An equally important element of the procedure is the processing transportation cost; this cost is applicable for every email, and is to be billed in advance, i.e. $ 0.002 per transaction. The fee is on the one hand required for the financing of the NES email system and on the other hand to keep it free from abuse: spam emails will be omitted, as the fee is to be paid in advance, and also due to the fact the identification required for advertising emails does not suit the typical business model of such entities.
Furthermore, this procedure makes it possible for the appropriate information regarding the sender of the message to remain invisible on the way to the recipient. Only a virtual sender address will be at first recognizable (in the header, as well). Upon receipt of the message by the intended party the actual email address of the sender will become once again visible.
For the operation of the NES, it is necessary to set up an ”Email Exchange Center” (abbreviation: EEC) that assures the smooth execution of email dispatching. Secondly, an additional program will be provided free of charge to all users which expands the capabilities of their current email programs to those needed by this particular procedure. This includes, primarily, the supplementary software that separates one email into two partial emails (included the subject line and annexes, if applicable), letter-by-letter, digit-by-digit (annexes are divided digit-by-digit or pixel-by-pixel; depending on the specific nature of the files).
Even removing and re-inserting the recipient and sender details in the partial emails in the ”visible” part, as well as in the header are a part of the security procedure. Partial email 1 contains the real address of the email recipient, but a fake, or virtual sender’s address; on the other hand, partial email 2 contains also a fake, or virtual sender’s address, and for this the address of the EEC. The respective halves of the correct sender’s address must be suitably located in both parts of the separated email.
Furthermore, the public PGP key of the EEC must be pre-installed in the provided compementary software, or be otherwise available, to secure communication between senders and the EEC and in order to carry out PGP encrypted communication. – A PGP encrypted password given by the EEC must be forwarded to the user’s computer before the transmission of every email. At the moment an email is sent, the current transaction number, date and time of the previous transaction, and partial email 2 must be – automated with the public PGP key of the EEC and then encrypted – dispatched to the EEC. It is sufficient that the supplementary software contains the public PGP key belonging to the EEC so that it may handle it according (and, therefore not the user themself). The thusly-encrypted information can only be decrypted by the EEC itself with its own private PGP key, with which the legetimacy of the email-sender is checked and all other tasks can be carried out.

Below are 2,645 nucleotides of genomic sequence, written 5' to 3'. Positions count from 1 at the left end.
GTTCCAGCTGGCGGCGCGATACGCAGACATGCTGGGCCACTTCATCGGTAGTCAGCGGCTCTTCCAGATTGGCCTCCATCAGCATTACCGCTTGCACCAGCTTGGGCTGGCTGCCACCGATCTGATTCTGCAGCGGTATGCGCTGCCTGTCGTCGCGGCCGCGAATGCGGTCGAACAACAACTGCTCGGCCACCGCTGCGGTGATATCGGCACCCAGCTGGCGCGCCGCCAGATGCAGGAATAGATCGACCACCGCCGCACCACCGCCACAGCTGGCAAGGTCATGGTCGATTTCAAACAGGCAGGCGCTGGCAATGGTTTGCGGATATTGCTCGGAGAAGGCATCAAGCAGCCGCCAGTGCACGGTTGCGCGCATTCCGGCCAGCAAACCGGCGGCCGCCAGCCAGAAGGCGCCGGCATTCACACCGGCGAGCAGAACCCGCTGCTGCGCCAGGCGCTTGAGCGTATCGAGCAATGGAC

A recipient of a NES email that does not yet have the supplemental software is informed upon receipt by the EEC as to how the message can be decrypted and opened. The recipient is then directed to download a ”small version” of the supplementary software in order to access the full email and its contents; there are no further requirements. Should the supplementary software be required, it should install automatically so that a layperson does not experience any difficulties and thereby easily access the email sent to them; as long as the supplementary software is kept on the computer, it should be sufficient to open up other such emails in the future. If this same user wants to send encrypted emails in the future, he must simply sign up with the EEC in order to get the ”full version” of the supplementary software. Should the user not download and use the supplementary software, a notification should come back to them from the EEC that the email has been returned to sender and must either be resent via the ”old” email system, unencrypted, or that the supplementary software must be downloaded and installed.